The White Bubble
My entire life, I have lived in a bubble — a bubble of white privilege.
My first encounter with the issue of race was in the second grade in Louisville, Kentcky. I went to school in a predominately white elementary school. My teacher, Mrs. Smith, was Black, though. I remember her teaching about Black history during Black History Month. One day, as we lined up to go to recess, one of my classmates cut in front of me, and I called him the N-word. This was completely out of character for me. Ironically, I think I had learned the word from Mrs. Smith. The whole class, including Ms. Smith, heard me, and I knew I had done something very bad. I didn’t get in much trouble though, because the other kid was white. Clearly something had been lost on me.
My best friend at the time was Mrs. Smith’s son, Terrance. He was also in my Cub Scout den. My mother would later tell people that I didn’t know that Terrance was Black. She told and retold this story with a great deal of pride. You see, I grew up at a time (this was 1982) when the ideal was to be “colorblind”. Of course, I knew Terrance had dark skin, but I really didn’t know what that meant for him. I was taught that we should be “colorblind”, which meant treating Black people like everyone else, and that being “colorblind” made me a good person.
The next year, in third grade, I was “bussed” to another school — a predominately Black school — as part of an attempt to integrate the school system. Parents of white children who were transferred to the Black school were mollified by the fact that their children were going to be participating in a gifted program — which was considered a privilege. So I rode a bus full of Black kids to a school full of Black kids and then went to class in a classroom with all white kids. So much for integration.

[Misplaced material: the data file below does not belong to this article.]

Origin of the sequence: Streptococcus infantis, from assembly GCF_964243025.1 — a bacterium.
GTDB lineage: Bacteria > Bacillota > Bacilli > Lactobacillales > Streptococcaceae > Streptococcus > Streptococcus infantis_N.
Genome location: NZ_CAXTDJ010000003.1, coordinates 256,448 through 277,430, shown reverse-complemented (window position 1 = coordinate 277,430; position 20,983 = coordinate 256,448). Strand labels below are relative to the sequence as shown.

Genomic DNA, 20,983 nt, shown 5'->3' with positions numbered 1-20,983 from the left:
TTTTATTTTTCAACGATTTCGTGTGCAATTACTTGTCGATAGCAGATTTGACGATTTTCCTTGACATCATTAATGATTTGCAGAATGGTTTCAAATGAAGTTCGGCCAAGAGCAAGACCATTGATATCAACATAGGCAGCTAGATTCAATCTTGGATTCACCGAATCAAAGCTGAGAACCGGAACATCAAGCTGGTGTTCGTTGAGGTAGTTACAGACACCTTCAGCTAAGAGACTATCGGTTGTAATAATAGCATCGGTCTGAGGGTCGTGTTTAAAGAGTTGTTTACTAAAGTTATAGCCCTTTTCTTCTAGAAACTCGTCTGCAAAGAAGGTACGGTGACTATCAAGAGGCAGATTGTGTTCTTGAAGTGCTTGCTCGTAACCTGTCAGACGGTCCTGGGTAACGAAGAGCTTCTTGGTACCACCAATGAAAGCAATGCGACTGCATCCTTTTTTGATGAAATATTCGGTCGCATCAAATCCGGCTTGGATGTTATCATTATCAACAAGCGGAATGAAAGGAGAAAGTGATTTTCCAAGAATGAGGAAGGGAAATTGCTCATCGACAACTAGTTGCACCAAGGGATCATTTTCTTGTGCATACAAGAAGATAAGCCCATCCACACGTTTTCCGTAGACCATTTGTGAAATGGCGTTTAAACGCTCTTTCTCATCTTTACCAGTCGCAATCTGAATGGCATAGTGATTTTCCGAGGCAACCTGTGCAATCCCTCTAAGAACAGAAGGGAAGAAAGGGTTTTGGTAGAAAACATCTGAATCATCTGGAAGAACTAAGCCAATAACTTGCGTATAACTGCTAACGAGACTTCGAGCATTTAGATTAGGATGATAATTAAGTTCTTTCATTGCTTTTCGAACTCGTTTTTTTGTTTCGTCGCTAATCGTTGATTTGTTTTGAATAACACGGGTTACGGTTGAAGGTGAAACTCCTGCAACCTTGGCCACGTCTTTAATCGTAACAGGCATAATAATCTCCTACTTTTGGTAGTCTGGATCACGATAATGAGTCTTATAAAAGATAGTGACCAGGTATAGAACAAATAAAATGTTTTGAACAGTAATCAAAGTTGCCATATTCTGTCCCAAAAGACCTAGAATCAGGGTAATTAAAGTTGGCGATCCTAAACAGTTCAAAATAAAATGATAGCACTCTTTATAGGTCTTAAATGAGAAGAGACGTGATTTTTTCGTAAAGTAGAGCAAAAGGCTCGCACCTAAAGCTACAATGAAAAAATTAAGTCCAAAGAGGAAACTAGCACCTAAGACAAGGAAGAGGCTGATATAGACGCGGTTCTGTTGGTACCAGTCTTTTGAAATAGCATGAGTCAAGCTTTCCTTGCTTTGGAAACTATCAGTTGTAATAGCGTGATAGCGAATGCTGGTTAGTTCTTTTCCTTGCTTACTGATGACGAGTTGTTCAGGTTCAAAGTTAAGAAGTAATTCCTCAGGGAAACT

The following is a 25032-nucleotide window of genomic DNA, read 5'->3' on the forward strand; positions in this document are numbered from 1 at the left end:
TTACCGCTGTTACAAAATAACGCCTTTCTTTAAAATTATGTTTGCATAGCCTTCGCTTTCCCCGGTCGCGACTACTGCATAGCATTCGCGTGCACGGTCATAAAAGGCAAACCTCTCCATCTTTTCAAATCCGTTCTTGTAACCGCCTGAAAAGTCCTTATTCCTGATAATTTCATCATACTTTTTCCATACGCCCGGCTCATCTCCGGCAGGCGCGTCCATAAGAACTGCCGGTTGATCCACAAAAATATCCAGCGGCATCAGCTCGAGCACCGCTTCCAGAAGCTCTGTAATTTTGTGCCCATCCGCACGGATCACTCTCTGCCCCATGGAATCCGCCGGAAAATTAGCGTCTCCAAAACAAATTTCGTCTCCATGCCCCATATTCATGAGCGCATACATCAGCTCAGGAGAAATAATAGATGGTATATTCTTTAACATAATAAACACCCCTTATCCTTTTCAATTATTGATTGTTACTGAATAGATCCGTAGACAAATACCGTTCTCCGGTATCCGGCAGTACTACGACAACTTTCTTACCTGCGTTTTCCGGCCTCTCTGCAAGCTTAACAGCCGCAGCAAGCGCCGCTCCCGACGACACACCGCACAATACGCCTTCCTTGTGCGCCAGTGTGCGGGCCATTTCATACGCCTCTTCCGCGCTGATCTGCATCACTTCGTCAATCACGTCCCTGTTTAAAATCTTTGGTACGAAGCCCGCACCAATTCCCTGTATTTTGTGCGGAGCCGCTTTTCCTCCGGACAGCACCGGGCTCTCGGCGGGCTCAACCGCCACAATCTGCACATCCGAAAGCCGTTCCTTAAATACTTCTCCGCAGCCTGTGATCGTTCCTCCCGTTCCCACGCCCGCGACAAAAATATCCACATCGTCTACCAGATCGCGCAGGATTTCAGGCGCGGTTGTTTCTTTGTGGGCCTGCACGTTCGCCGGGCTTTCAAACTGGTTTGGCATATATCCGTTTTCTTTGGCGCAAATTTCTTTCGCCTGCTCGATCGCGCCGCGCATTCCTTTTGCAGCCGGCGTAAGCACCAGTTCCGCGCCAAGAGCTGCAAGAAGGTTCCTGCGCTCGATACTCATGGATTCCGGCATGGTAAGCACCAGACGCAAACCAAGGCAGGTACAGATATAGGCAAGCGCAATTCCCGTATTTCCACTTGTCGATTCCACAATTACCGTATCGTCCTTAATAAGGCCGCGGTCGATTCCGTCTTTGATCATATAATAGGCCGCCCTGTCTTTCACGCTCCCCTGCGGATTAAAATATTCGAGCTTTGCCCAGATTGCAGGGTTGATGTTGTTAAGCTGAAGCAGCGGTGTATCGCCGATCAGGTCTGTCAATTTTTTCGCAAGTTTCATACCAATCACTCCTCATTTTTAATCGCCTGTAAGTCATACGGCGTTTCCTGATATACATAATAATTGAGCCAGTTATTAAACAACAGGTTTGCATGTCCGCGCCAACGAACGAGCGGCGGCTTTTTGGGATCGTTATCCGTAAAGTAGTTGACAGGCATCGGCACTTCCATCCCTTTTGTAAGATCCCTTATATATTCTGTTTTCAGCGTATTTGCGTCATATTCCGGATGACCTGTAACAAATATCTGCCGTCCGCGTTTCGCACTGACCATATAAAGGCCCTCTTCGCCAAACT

Throughout all this, I continued to hold to the ideal of colorblindness. What this meant was that, whenever a Black person passed through my white bubble, I would make an effort treat them like a white person. Each time I did this, I felt a certain amount of pride — as if I had done something exceptional, as if treating people equally were not the default, as if I had somehow done the Black person a favor by treating them like a human being.
I went to a high school in southern Indiana which had one Black kid among 500 students — and we all felt very proud of ourselves for treating our token Black student well. I then went to Brigham Young University, which is about as white as you can get, racial justice just was not a part of my post-secondary education. I continued to believe that I was colorblind and that the remaining work of racial justice was about getting other people to learn colorblindness too.
A Vicious Cycle
And then I moved to northwest Indiana — which is a highly segregated place. I live less than 15 miles from Gary, Indiana, which is now predominately Black, but my town is predominately white. Actually I live right on the border of two school districts. One street over is another school district, which sits between my town and Gary. The houses on both sides of the street are identical. Anyone driving through would assume we are part of the same neighborhood. And yet on one side of the street, there live lots of Black people, and on my side there are virtually none.